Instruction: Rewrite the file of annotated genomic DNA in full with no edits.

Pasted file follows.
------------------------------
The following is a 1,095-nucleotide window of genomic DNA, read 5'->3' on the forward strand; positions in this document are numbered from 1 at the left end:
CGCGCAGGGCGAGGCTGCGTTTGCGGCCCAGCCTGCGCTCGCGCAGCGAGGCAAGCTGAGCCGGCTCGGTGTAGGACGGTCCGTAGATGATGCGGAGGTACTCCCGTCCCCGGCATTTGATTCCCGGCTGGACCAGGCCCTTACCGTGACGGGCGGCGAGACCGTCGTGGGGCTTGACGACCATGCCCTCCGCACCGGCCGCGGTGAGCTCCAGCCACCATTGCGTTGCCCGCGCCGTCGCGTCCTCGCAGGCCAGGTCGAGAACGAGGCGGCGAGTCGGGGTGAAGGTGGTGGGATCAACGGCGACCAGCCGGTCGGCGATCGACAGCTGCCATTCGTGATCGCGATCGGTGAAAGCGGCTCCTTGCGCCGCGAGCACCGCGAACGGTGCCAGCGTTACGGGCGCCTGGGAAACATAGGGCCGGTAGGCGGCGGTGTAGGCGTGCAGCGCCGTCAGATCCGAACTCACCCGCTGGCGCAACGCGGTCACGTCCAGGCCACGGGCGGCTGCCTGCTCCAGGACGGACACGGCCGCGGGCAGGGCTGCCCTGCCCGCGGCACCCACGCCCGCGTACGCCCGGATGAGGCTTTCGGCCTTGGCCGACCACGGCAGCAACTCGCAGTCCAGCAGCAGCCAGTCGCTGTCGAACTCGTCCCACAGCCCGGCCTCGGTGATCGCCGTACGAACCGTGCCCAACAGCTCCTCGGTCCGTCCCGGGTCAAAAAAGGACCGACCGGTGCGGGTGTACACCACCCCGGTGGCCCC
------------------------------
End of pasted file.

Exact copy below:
The following is a 1,095-nucleotide window of genomic DNA, read 5'->3' on the forward strand; positions in this document are numbered from 1 at the left end:
CGCGCAGGGCGAGGCTGCGTTTGCGGCCCAGCCTGCGCTCGCGCAGCGAGGCAAGCTGAGCCGGCTCGGTGTAGGACGGTCCGTAGATGATGCGGAGGTACTCCCGTCCCCGGCATTTGATTCCCGGCTGGACCAGGCCCTTACCGTGACGGGCGGCGAGACCGTCGTGGGGCTTGACGACCATGCCCTCCGCACCGGCCGCGGTGAGCTCCAGCCACCATTGCGTTGCCCGCGCCGTCGCGTCCTCGCAGGCCAGGTCGAGAACGAGGCGGCGAGTCGGGGTGAAGGTGGTGGGATCAACGGCGACCAGCCGGTCGGCGATCGACAGCTGCCATTCGTGATCGCGATCGGTGAAAGCGGCTCCTTGCGCCGCGAGCACCGCGAACGGTGCCAGCGTTACGGGCGCCTGGGAAACATAGGGCCGGTAGGCGGCGGTGTAGGCGTGCAGCGCCGTCAGATCCGAACTCACCCGCTGGCGCAACGCGGTCACGTCCAGGCCACGGGCGGCTGCCTGCTCCAGGACGGACACGGCCGCGGGCAGGGCTGCCCTGCCCGCGGCACCCACGCCCGCGTACGCCCGGATGAGGCTTTCGGCCTTGGCCGACCACGGCAGCAACTCGCAGTCCAGCAGCAGCCAGTCGCTGTCGAACTCGTCCCACAGCCCGGCCTCGGTGATCGCCGTACGAACCGTGCCCAACAGCTCCTCGGTCCGTCCCGGGTCAAAAAAGGACCGACCGGTGCGGGTGTACACCACCCCGGTGGCCCC